Rastogi had duped 20 of the world’s prestigious banks in a complicated global metals trading fraud. JP Morgan Chase, Dresdner Band and West LB had fallen prey to the cunning of Rastogi and his associates, who masterminded a global financial rip-off that wouldn’t look out of place in a John Grisham novel. The lead Serious Fraud Office investigator called the heist ‘a truly audacious and ruthlessly efficient fraud that ranged from the poorest areas of India to the corporate tower blocks of Manhattan.’
Rastogi, whose siblings were also in on the fraud, ran a network of bogus international metal trades against which they raised hundreds of millions of dollars in loans. Using ‘boiler rooms’ and ‘brass plate’ addresses around the world (including a cowshed near Delhi), the Rastogis were able to create a bogus paper trail across 20 countries.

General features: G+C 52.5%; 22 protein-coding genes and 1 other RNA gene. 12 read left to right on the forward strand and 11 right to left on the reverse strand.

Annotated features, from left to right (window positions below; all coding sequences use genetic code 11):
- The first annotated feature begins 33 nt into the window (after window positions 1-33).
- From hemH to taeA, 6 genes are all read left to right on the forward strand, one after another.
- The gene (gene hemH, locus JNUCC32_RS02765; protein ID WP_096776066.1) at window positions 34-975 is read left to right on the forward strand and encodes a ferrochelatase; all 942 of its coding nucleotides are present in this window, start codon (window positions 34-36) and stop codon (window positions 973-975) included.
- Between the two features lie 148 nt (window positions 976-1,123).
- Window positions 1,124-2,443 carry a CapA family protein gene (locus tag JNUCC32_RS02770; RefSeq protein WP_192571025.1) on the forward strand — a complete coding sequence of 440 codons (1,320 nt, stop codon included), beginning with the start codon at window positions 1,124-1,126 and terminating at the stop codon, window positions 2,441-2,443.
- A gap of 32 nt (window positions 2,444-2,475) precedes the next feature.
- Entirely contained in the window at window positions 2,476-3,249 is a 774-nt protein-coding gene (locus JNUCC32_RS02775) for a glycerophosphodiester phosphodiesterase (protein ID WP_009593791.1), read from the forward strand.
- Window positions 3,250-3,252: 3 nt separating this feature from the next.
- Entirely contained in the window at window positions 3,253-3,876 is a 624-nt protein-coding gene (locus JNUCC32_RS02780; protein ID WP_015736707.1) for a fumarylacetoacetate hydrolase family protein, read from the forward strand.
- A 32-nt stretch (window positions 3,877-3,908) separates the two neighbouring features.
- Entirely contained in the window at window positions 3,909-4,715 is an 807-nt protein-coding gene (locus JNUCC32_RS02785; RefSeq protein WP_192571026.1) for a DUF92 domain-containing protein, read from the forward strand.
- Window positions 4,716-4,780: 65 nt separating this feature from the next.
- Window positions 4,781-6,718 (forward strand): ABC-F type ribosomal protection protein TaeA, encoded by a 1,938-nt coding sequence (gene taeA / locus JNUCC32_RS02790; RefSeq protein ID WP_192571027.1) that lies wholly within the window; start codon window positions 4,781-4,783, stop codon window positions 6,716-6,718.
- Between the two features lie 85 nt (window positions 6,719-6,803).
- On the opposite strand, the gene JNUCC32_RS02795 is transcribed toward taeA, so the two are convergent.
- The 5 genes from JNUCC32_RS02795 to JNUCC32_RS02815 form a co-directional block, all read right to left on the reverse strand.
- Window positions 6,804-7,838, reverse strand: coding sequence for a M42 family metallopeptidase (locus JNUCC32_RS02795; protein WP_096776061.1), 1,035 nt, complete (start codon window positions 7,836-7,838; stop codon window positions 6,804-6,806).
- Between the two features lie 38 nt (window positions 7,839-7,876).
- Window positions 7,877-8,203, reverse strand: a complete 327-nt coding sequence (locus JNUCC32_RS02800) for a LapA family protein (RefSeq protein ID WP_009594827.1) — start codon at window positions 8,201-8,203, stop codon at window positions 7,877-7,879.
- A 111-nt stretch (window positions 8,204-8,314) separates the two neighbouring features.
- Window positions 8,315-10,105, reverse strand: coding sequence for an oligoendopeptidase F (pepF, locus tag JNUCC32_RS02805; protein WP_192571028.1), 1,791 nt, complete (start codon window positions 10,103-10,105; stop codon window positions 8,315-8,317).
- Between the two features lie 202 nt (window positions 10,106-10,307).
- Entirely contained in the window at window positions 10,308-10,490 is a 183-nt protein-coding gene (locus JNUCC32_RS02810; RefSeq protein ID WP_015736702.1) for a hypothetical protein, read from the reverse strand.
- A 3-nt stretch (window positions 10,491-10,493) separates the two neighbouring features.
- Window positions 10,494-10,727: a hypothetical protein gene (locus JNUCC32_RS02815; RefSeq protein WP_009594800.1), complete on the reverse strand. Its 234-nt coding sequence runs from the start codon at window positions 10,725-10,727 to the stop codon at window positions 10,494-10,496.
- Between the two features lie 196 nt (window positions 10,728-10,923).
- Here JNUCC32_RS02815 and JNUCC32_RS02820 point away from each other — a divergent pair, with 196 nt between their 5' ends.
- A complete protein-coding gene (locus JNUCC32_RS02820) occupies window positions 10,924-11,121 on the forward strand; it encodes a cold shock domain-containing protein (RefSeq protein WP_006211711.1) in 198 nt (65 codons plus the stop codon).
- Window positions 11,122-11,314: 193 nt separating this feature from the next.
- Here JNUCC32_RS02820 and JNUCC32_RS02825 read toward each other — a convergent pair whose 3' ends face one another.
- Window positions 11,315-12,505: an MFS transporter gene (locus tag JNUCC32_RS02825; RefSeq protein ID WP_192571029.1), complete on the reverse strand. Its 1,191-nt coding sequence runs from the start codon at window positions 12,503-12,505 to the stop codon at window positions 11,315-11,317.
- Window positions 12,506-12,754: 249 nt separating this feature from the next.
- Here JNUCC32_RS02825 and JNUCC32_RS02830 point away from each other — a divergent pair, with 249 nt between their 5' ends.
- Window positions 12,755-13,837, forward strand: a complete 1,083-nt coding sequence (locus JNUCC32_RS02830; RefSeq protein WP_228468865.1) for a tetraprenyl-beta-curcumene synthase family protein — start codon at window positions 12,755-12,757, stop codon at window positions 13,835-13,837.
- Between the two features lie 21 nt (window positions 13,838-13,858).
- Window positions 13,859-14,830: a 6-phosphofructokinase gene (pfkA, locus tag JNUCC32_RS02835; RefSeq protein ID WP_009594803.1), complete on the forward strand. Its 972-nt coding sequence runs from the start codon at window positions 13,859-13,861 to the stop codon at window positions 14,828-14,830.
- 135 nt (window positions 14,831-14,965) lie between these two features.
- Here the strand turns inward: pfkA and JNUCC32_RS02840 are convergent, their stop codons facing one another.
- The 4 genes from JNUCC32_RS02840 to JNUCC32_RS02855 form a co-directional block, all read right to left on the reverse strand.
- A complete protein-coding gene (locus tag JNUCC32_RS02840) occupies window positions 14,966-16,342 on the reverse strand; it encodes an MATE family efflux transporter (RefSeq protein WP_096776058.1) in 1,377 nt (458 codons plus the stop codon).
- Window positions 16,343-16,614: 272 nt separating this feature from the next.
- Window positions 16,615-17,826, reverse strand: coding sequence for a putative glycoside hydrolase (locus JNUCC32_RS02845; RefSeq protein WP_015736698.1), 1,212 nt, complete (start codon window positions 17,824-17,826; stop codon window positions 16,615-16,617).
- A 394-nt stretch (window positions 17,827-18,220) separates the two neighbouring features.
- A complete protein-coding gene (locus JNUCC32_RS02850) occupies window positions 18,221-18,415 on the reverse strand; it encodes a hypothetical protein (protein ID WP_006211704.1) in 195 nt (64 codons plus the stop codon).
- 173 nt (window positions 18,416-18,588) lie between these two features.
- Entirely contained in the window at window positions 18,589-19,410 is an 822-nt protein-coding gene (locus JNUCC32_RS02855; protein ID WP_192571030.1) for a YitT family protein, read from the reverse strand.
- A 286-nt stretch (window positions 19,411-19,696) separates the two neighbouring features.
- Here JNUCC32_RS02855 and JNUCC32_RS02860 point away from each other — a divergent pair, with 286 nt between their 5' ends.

Their scam came unstuck when in 2001, Rastogi mistakenly sent some letters along with the intended paperwork to its auditor PwC that made it clear that something dodgy was going on. PwC promptly resigned, and before long, the Rastogi ‘businesses’ was being raided by the law, and Viren found himself up in court.
This may be an entertaining tale of cunning and intrigue but it’s the British taxpayer that will have to foot the bill for bankrupt Viren’s seven month defence. When it comes to dishonesty in business, there’s always a loser. So the moral of the story is… integrity is always the best policy. Besides, lying is hard work.
Read what MT has to say on how to polish your own halo in our excellent new feature on honesty in business.